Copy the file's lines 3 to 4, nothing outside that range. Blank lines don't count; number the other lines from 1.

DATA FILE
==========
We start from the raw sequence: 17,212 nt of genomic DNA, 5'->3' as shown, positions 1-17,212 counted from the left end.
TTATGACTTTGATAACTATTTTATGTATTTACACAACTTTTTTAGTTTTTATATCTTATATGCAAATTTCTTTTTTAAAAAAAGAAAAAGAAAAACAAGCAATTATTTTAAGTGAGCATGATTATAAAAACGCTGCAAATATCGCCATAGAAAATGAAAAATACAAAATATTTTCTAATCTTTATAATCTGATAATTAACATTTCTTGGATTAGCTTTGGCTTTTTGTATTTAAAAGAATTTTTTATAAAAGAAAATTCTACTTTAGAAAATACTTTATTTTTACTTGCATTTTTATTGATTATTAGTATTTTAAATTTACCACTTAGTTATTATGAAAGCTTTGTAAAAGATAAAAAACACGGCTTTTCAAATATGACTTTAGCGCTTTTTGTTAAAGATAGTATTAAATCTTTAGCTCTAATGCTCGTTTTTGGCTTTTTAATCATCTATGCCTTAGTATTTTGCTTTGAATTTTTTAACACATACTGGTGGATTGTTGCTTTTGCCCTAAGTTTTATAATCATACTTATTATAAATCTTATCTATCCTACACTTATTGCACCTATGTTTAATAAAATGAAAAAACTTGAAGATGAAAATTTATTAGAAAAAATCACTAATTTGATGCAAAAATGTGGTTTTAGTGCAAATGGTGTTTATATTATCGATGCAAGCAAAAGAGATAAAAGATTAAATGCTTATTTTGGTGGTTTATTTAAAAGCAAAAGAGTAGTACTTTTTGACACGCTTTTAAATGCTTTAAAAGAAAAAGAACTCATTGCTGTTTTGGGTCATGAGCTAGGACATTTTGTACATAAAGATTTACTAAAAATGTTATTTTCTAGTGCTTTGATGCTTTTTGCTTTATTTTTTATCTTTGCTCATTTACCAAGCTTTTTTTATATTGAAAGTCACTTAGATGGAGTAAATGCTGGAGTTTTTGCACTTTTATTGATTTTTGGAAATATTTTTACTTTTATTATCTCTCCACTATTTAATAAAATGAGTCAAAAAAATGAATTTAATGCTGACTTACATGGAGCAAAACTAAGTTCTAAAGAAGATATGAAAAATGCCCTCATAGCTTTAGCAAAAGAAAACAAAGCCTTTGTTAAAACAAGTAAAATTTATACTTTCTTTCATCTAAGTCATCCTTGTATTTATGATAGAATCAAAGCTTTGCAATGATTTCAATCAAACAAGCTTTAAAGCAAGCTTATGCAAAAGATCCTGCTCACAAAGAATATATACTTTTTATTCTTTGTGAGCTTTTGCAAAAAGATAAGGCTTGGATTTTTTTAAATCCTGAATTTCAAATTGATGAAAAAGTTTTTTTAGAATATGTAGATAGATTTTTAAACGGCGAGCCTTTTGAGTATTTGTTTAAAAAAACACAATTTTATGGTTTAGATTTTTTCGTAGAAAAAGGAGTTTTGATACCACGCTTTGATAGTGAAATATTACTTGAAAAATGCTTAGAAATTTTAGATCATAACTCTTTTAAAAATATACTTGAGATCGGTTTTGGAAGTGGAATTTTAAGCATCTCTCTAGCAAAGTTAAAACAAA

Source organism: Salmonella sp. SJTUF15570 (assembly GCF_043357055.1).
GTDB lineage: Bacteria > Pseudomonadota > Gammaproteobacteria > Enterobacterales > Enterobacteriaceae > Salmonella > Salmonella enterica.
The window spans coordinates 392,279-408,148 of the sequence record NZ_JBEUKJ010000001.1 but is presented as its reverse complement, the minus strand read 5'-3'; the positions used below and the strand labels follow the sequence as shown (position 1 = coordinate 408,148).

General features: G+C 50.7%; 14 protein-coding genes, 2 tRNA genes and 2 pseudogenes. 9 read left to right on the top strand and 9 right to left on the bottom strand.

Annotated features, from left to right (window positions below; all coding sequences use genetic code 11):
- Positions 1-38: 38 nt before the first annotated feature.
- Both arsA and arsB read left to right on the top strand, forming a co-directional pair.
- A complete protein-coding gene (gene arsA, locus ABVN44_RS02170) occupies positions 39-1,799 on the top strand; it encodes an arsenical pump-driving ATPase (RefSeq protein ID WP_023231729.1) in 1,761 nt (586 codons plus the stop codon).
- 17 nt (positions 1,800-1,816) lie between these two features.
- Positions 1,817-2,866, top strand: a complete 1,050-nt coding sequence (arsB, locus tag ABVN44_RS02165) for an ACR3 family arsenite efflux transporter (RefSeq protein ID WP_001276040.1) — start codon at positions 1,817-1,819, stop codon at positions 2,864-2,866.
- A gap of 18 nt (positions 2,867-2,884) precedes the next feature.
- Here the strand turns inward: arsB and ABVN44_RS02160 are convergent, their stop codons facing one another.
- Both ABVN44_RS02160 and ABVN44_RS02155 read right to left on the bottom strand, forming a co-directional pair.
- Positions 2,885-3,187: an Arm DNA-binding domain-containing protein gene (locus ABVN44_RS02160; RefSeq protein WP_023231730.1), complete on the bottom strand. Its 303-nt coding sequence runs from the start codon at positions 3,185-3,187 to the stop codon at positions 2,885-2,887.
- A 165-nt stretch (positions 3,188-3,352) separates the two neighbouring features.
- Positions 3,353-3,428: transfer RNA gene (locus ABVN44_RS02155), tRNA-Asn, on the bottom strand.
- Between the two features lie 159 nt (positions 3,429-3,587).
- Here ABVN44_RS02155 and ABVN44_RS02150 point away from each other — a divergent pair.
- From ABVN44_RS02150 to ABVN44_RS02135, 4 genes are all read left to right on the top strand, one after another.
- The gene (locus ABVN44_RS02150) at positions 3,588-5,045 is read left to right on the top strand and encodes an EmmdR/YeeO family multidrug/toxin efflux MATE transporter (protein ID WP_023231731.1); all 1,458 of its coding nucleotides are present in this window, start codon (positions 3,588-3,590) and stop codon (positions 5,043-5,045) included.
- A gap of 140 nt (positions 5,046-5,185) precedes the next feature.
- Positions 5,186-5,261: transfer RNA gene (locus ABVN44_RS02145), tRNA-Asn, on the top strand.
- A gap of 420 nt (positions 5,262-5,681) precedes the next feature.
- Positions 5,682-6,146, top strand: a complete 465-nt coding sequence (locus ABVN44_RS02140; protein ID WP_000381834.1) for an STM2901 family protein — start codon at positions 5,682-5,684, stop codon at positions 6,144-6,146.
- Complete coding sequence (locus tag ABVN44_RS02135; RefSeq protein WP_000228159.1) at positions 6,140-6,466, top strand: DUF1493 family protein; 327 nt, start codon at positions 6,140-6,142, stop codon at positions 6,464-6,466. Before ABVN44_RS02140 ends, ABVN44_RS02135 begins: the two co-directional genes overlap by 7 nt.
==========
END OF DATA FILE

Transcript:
Source organism: Salmonella sp. SJTUF15570 (assembly GCF_043357055.1).
GTDB lineage: Bacteria > Pseudomonadota > Gammaproteobacteria > Enterobacterales > Enterobacteriaceae > Salmonella > Salmonella enterica.